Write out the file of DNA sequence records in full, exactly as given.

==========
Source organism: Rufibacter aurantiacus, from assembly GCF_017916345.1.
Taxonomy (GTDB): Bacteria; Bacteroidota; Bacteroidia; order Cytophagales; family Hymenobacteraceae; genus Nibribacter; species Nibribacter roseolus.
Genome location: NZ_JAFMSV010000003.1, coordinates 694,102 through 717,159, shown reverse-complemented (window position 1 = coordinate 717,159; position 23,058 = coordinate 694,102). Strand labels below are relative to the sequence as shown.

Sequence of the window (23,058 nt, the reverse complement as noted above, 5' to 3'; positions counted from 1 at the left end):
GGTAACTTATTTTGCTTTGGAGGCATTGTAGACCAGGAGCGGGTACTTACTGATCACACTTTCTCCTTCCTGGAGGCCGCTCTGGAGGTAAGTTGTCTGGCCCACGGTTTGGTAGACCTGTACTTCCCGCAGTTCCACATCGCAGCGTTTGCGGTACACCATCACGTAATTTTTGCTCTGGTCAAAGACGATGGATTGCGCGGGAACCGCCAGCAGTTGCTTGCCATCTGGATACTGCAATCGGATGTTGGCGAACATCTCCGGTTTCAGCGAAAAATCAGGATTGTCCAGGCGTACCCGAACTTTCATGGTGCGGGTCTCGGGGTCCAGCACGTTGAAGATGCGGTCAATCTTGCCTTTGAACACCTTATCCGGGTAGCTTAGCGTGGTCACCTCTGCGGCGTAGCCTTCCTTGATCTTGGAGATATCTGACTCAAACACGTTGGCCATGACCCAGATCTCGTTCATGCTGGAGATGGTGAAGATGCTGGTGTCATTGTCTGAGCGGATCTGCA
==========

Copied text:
Source organism: Rufibacter aurantiacus, from assembly GCF_017916345.1.
Taxonomy (GTDB): Bacteria; Bacteroidota; Bacteroidia; order Cytophagales; family Hymenobacteraceae; genus Nibribacter; species Nibribacter roseolus.
Genome location: NZ_JAFMSV010000003.1, coordinates 694,102 through 717,159, shown reverse-complemented (window position 1 = coordinate 717,159; position 23,058 = coordinate 694,102). Strand labels below are relative to the sequence as shown.

Sequence of the window (23,058 nt, the reverse complement as noted above, 5' to 3'; positions counted from 1 at the left end):
GGTAACTTATTTTGCTTTGGAGGCATTGTAGACCAGGAGCGGGTACTTACTGATCACACTTTCTCCTTCCTGGAGGCCGCTCTGGAGGTAAGTTGTCTGGCCCACGGTTTGGTAGACCTGTACTTCCCGCAGTTCCACATCGCAGCGTTTGCGGTACACCATCACGTAATTTTTGCTCTGGTCAAAGACGATGGATTGCGCGGGAACCGCCAGCAGTTGCTTGCCATCTGGATACTGCAATCGGATGTTGGCGAACATCTCCGGTTTCAGCGAAAAATCAGGATTGTCCAGGCGTACCCGAACTTTCATGGTGCGGGTCTCGGGGTCCAGCACGTTGAAGATGCGGTCAATCTTGCCTTTGAACACCTTATCCGGGTAGCTTAGCGTGGTCACCTCTGCGGCGTAGCCTTCCTTGATCTTGGAGATATCTGACTCAAACACGTTGGCCATGACCCAGATCTCGTTCATGCTGGAGATGGTGAAGATGCTGGTGTCATTGTCTGAGCGGATCTGCA